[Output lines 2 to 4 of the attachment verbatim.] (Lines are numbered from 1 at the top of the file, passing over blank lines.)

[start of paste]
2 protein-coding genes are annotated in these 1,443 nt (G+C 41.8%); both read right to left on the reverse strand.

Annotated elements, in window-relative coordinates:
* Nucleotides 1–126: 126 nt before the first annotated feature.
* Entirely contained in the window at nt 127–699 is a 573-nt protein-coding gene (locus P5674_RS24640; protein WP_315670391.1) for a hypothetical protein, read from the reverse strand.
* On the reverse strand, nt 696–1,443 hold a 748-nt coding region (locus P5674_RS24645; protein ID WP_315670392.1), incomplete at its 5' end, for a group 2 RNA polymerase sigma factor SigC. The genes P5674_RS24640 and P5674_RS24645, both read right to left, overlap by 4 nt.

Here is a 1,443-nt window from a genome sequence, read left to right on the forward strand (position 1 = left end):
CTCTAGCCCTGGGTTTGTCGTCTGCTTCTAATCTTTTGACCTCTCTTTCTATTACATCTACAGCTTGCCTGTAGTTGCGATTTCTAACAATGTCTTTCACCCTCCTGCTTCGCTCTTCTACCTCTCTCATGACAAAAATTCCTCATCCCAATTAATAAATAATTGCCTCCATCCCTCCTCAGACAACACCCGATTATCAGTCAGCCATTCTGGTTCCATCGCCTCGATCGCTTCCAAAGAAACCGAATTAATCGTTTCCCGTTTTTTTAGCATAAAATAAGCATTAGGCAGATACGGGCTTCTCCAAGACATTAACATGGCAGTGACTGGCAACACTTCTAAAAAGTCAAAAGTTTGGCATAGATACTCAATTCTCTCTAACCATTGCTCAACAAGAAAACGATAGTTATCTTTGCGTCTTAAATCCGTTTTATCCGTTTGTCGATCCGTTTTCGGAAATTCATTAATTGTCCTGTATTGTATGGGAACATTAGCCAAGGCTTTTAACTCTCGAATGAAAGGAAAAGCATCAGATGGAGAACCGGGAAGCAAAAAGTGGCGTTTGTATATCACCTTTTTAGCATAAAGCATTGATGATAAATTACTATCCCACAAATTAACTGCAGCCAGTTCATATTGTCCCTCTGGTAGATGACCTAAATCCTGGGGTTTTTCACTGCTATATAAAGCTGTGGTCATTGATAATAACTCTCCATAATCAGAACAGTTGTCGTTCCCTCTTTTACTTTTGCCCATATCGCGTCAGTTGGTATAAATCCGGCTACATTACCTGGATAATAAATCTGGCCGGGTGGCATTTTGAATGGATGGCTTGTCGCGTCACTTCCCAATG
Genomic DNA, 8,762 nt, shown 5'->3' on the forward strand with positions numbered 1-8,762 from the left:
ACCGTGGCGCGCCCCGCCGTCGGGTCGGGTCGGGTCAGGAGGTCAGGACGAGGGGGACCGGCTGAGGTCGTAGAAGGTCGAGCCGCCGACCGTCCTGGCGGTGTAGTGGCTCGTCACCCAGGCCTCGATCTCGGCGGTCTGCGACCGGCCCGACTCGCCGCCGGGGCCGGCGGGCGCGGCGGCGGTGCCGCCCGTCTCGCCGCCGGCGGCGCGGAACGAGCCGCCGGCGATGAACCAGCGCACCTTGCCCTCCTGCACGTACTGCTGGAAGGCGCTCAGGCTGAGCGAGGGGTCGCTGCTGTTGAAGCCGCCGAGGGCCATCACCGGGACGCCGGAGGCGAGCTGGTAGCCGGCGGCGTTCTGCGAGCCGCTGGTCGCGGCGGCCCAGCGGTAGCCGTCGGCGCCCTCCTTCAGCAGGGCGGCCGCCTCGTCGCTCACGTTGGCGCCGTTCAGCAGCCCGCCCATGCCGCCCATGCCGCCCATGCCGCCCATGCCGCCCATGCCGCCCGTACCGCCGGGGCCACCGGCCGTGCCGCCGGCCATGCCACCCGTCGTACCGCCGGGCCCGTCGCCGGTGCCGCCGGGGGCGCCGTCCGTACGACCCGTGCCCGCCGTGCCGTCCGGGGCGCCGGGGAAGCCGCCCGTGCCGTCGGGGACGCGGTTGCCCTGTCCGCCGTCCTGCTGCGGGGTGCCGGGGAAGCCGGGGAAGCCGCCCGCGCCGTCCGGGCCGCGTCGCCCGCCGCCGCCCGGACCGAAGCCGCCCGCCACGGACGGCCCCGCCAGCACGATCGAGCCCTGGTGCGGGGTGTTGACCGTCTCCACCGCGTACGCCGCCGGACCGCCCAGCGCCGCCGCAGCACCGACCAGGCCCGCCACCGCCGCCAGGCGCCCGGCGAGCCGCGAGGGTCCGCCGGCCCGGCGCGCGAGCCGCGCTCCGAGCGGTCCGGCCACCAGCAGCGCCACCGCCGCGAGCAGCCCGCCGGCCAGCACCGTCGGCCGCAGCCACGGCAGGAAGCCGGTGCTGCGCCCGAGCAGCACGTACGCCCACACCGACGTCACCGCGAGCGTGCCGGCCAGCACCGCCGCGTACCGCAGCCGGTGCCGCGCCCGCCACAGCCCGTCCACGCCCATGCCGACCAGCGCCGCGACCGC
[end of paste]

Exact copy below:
Annotated elements, in window-relative coordinates:
* Nucleotides 1–126: 126 nt before the first annotated feature.
* Entirely contained in the window at nt 127–699 is a 573-nt protein-coding gene (locus P5674_RS24640; protein WP_315670391.1) for a hypothetical protein, read from the reverse strand.